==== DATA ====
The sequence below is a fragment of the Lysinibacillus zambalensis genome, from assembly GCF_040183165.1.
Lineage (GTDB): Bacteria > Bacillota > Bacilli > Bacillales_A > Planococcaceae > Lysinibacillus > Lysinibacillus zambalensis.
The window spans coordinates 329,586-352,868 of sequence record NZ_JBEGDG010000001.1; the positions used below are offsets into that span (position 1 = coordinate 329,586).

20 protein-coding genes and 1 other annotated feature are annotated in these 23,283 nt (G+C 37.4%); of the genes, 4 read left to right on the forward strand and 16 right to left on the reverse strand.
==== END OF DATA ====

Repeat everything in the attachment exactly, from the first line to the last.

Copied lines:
The sequence below is a fragment of the Lysinibacillus zambalensis genome, from assembly GCF_040183165.1.
Lineage (GTDB): Bacteria > Bacillota > Bacilli > Bacillales_A > Planococcaceae > Lysinibacillus > Lysinibacillus zambalensis.
The window spans coordinates 329,586-352,868 of sequence record NZ_JBEGDG010000001.1; the positions used below are offsets into that span (position 1 = coordinate 329,586).

20 protein-coding genes and 1 other annotated feature are annotated in these 23,283 nt (G+C 37.4%); of the genes, 4 read left to right on the forward strand and 16 right to left on the reverse strand.